Perhaps some Amish, Brethern and creationist groups are close to this?  In part, they are recognised for things like their attitude to the dress and role of women and their keeping themselves apart from those who do not believe as they do.  Most chiefly, they ought to be (and some are) recognised by their forgiving, non-judgemental and pacifist manner.

Equally I wonder whether there are really many Christians out there who set aside any New Testament teaching as soon as is seems to be odds with what their early twentieth-century neighbours assume to be true?

Perhaps corrupt and worldly church leaders have always been close to this?  Nevertheless, I can’t really think of any genuine Christian groups who reflect the sort of competitive, consumerist, individualistic and licentious strands which run through much of society as we find it around us.

So I do wonder about the polarity and simplicity of the GAFCON headline.  Perhaps the truth is that almost every Christian is actually caught in a careful act of discernment to which the headline doesn’t do justice? 

There are well repeated arguments.  What does the biblical imperative to love our neighbour say to us about the process of wealth creation around us?  What does equality and human right legislation say to us about the New Testament’s apparent acceptance of slavery? 

There are less well recognised challenges.  Where does something like epi-eikies (first a Greek philosophical term, then used in the Greek translation of the Old Testament read by the New Testament writers, and then a New Testament term) take our practical judgements?

What calls do we make when there are presenting issues of dispute – about non-kosher meat or meat used in pagan sacrifice, about charging interest on loans and releasing from debt, about remarriage after divorce, about committed gay relationships?

Yes, some of the time it will seem clear to us that on the particular issue the people with whom we disagree do appear to have failed to take the New Testament perspective seriously enough.

But equally, some of the time it will be clear to us that they it is scientific or social discovery which haven't been taken seriously enough.

Either way, it probably isn’t much help hurling the term ‘fundamentalist’ at those who call these things one way or ‘revisionist’ when weighing the arguments of those who call these things the other way.

A classic sixteenth century Anglican position has been that of Richard Hooker who explored his first loyalty to scripture alongside his sense that the ‘natural law’ is becoming clearer the longer human beings are attentive to the world around them and who then looked to the guidance of the church when these first two sources didn’t give a clear lead (sometimes over simplified as having ‘scripture, reason and tradition’ on which to call).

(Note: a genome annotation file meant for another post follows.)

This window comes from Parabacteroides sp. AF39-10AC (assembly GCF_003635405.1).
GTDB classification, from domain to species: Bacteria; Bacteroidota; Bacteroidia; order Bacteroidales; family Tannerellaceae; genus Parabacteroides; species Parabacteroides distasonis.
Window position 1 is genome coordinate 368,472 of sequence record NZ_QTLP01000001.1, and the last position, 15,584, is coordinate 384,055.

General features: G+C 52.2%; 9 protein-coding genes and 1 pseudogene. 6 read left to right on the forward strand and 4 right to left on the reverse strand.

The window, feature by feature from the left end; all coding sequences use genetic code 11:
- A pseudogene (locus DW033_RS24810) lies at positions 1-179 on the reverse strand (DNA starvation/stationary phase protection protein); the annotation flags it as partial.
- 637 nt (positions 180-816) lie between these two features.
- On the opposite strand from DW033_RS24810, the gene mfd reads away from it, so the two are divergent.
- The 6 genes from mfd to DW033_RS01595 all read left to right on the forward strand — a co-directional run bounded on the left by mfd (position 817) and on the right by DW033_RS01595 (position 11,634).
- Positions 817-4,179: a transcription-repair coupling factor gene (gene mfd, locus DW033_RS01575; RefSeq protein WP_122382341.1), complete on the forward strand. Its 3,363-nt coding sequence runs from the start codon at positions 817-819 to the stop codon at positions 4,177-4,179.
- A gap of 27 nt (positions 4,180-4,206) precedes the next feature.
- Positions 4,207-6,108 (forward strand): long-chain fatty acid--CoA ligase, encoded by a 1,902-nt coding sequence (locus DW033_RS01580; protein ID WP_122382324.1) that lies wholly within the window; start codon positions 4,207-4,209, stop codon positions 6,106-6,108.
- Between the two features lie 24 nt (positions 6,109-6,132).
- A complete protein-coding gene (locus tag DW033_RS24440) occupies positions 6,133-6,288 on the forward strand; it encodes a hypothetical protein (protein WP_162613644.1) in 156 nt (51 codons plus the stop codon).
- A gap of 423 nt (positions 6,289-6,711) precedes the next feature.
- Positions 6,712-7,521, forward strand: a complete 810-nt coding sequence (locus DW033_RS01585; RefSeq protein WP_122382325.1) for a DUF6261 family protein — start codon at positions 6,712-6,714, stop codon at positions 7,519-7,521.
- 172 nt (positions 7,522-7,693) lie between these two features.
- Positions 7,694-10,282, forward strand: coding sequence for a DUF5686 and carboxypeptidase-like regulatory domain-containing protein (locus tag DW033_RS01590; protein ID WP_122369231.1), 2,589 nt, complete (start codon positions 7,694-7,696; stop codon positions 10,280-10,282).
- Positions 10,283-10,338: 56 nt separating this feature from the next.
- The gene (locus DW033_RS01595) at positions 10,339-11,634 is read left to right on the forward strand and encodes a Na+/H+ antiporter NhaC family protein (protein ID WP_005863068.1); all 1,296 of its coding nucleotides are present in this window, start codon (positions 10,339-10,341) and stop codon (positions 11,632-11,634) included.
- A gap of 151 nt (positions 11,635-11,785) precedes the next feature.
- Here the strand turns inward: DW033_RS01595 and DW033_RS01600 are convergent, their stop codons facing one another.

A classic twenty-first century Anglican position is that none of us have minds which are fully re-schemed, meta-morphosed, trans-formed and re-newed.  There are layers of self deception, unreflective biblical literalism and secular assumption in there all the time alongside openness to God, Gospel-prompted priorities and society-inspired truths. 

It may actually be that it is our willingness to live together with those who fail like us which has been the most church defining thing about us all along.

Meanwhile, the sun was on the back of the gravestones in St Nicolas’ churchyard late in the afternoon yesterday.

Monday 4 January 2016

Fair Trade profits

We’ve been able to give away just over £1000 from our Fair Trade activities in 2015.  For the avoidance of doubt, I ought rapidly to define ‘we’ as being my wife, who usually only appears in this Blog by stepping into a picture often simply accidently thus and thus and then even, if you look carefully, thus.

One part of the activity is running a monthly Traidcraft stall at the morning service at each of the two churches which have such a service.  £1914 has been spent at these stalls in the year. 

This is obviously good for the producers who have an additional small outlet for their goods.  But it has also been important for the awareness which it has raised.  So we have achieved the status of being a Fair Trade parish by running these stalls, promoting the annual Fair Trade Fortnight and making sure the refreshments we serve in church are all fairly traded.  And the knock on effect is that more people look out for the Fair Trade logo when they shop elsewhere. 

But we have also made know Traidcraft’s appeal this year for people to shop through it and thus enable it to fund projects in its producers’ villages and towns.  It appears that Traidcraft has been too successful in getting people buying fairly traded goods in supermarkets so its own income had actually fallen.

Anyway, the set small sellers' margin, those who said ‘keep the change’, and those who bought home-made jam (with fruit from our garden and other ingredients fairly traded) together produced a small profit of £325 which is just being paid across as a donation to the two churches.

The other part of the activity has been to import olive wood products direct from Bethlehem Fair Trade Artisans. The skill of ordering and paying direct and then navigating goods through customs was developed with one small consignment and then put into practice with a second much larger one. 

There was a lot of work pricing and boxing up enough for a church stall so that members of the North East Lincolnshire Churches Together Justice and Peace Group could take these out to a number of churches.  An astonishing £2350 was been spent at these stalls in a few weeks.

Again, providing the producers with an additional small outlet for their goods has been an obvious good.  But in this case the sellers' mark up has been determined ourselves and has averaged 30% on these sales.  So we have had a total £720 to divide between two Bethlehem charities – Caritas Baby Hospital (where, among others, some of the victims of the bombing of Gaza have been treated) and the Holy Land Trust.  In effect, we have done what Traidcraft does: sending the premium back into the community from which the goods emerged rather than keeping it in the pockets of those who control the supply chain.

Next we will work on involving the parish's Youth Group and others in one of the Big Breakfasts for this year's Fair Trade Fortnight 29th February to 13th March.

The picture is of our own Christmas tree.